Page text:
Halloween’s right around the corner, and while you’re prepping pumpkins for carving, putting together creative costumes and coordinating trick-or-treating plans, there’s one more detail to remember: safety.
Halloween is an awesome time for kids, from carefully selecting their costume to collecting as many treats as their tick-or-treat bag will hold. And with adequate preparation and attention to safety, parents can avoid some of the dangers associated with Halloween, including pedestrian injuries.
Tips for Trick-or-Treating
Supervision is the first step to ensuring your child is safe on Halloween.
- Children under the age of 12 should always trick-or-treat with an adult.
- Keep your children on sidewalks, pedestrian walkways or well-lit paths.
- Remind your children to look both ways before crossing the street, preferably at corners and using crosswalks.
- Make your child visible to drivers with reflective tape, brightly colored costumes, glow sticks or flash lights.
If you have older children who will be trick-or-treating on their own, remind them of safety practices as well.
- Travel in a group and on a pre-defined route that has been agreed-upon between you and your child.
- Make sure you set a specific time for your child to return home. Carrying a cell phone allows for quick communication, but remind them to keep their heads up while walking.
- Regardless of the age of your trick-or-treater, remind all children to only approach homes that have the porch light on and never enter a stranger’s home.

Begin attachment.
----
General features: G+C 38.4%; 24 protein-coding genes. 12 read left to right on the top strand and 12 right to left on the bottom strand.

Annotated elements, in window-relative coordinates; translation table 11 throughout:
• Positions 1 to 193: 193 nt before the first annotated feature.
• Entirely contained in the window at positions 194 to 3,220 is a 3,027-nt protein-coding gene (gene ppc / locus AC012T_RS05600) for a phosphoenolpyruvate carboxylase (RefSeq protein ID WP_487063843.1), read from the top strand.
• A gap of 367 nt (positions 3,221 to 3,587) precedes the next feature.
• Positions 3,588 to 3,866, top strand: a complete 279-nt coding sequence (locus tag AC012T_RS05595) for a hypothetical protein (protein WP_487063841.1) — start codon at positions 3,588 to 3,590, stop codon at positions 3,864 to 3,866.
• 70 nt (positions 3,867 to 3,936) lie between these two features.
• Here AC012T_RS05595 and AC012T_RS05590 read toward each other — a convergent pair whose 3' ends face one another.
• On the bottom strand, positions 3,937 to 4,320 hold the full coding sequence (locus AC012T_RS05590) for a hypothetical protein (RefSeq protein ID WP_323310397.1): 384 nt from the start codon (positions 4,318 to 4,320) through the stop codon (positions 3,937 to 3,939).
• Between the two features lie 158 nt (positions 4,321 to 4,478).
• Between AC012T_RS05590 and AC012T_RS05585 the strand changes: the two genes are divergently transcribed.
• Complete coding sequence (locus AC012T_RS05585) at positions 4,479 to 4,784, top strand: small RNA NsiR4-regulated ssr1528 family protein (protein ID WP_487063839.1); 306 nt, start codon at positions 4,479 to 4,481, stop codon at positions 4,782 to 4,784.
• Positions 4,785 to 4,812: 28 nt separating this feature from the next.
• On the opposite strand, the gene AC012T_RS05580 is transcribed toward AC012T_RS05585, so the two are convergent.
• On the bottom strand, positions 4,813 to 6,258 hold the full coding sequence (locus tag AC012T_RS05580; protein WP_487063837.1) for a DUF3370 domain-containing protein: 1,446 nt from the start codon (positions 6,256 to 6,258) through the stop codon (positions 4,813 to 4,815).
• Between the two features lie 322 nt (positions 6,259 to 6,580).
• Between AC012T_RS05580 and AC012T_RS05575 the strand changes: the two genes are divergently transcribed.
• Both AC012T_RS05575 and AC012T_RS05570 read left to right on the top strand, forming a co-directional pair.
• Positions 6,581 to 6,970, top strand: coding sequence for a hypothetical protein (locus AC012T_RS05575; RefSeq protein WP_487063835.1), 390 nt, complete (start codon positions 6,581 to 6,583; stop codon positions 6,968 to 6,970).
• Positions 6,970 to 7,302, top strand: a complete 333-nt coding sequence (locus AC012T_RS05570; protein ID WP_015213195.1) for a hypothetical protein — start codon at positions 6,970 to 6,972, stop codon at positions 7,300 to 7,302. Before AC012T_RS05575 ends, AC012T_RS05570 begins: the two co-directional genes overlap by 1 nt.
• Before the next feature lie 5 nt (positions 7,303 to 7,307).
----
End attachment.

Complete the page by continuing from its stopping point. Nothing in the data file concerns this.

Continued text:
Safer Costumes: See and Be Seen
Picking out a costume can be a highlight of your child’s Halloween, but parents need to consider safety features as an important part of the selection process. It is important for your child to see and to be seen. Avoid masks that could block his/her field of vision and apply reflective tape or striping to costumes and bags to make your child more visible to others.
- Avoid long or baggy costumes that can easily be stepped on or tripped over.
- Stay away from sharp objects. Your little pirate’s sword or fairy’s wand should be flexible without sharp objects attached that could hurt them or someone else.
- Pay attention to fire safety and only buy flame-retardant costumes.
Jack-o’-lanterns Without the Burn
Making your jack-o’-lantern is also a fun-filled Halloween tradition, but the carving should be left to the adults. Still, there’s plenty of ways to include your child.
- Let your child be the “artist” and sketch the design on your pumpkin.
- Make a “carve-less pumpkin” with safe, non-toxic paint that doesn’t involve any cutting at all.
- When lighting your jack-o’-lantern, use glow sticks, flashlights or battery-powered candles instead of a traditional candle to avoid fires and burns.
Strategies for Sweets
And who can forget about the treats? Make sure your child has a good meal before heading out for the evening to discourage them from filling up on candies and sweets. You may even want to consider purchasing non-food treats for the trick-or-treaters that visit your home — creative crafts, coloring books, pens or small toys can be a fun alternative.
Your child should refrain from eating any of their treats until they are home and you have had an opportunity to sort and check their Halloween haul. If you find any open, unwrapped or suspicious-looking treats, make sure to discard them immediately. Finally, consider rationing your child’s treats so they’re spread out over the days following Halloween. (And don’t forget to brush well and floss!)
Have your own Halloween safety tips to pass along? Comment below!